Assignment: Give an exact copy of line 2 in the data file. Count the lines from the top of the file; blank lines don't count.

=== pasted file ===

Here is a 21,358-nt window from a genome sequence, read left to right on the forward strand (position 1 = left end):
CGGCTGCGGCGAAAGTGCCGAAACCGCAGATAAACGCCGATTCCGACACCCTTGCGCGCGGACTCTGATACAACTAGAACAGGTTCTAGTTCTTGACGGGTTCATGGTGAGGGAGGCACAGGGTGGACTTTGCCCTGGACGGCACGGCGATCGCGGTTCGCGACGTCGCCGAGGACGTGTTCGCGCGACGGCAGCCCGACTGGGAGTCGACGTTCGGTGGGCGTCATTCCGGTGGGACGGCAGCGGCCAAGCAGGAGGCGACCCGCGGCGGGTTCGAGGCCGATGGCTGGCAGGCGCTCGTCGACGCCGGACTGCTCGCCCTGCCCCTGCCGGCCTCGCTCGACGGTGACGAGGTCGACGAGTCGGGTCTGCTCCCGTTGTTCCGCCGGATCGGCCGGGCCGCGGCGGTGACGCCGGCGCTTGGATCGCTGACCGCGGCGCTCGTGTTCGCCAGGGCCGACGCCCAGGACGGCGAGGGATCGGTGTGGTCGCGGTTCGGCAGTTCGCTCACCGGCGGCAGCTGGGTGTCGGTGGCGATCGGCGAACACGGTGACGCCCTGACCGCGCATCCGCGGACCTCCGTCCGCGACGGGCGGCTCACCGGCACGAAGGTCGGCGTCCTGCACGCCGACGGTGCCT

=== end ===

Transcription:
CGGCTGCGGCGAAAGTGCCGAAACCGCAGATAAACGCCGATTCCGACACCCTTGCGCGCGGACTCTGATACAACTAGAACAGGTTCTAGTTCTTGACGGGTTCATGGTGAGGGAGGCACAGGGTGGACTTTGCCCTGGACGGCACGGCGATCGCGGTTCGCGACGTCGCCGAGGACGTGTTCGCGCGACGGCAGCCCGACTGGGAGTCGACGTTCGGTGGGCGTCATTCCGGTGGGACGGCAGCGGCCAAGCAGGAGGCGACCCGCGGCGGGTTCGAGGCCGATGGCTGGCAGGCGCTCGTCGACGCCGGACTGCTCGCCCTGCCCCTGCCGGCCTCGCTCGACGGTGACGAGGTCGACGAGTCGGGTCTGCTCCCGTTGTTCCGCCGGATCGGCCGGGCCGCGGCGGTGACGCCGGCGCTTGGATCGCTGACCGCGGCGCTCGTGTTCGCCAGGGCCGACGCCCAGGACGGCGAGGGATCGGTGTGGTCGCGGTTCGGCAGTTCGCTCACCGGCGGCAGCTGGGTGTCGGTGGCGATCGGCGAACACGGTGACGCCCTGACCGCGCATCCGCGGACCTCCGTCCGCGACGGGCGGCTCACCGGCACGAAGGTCGGCGTCCTGCACGCCGACGGTGCCT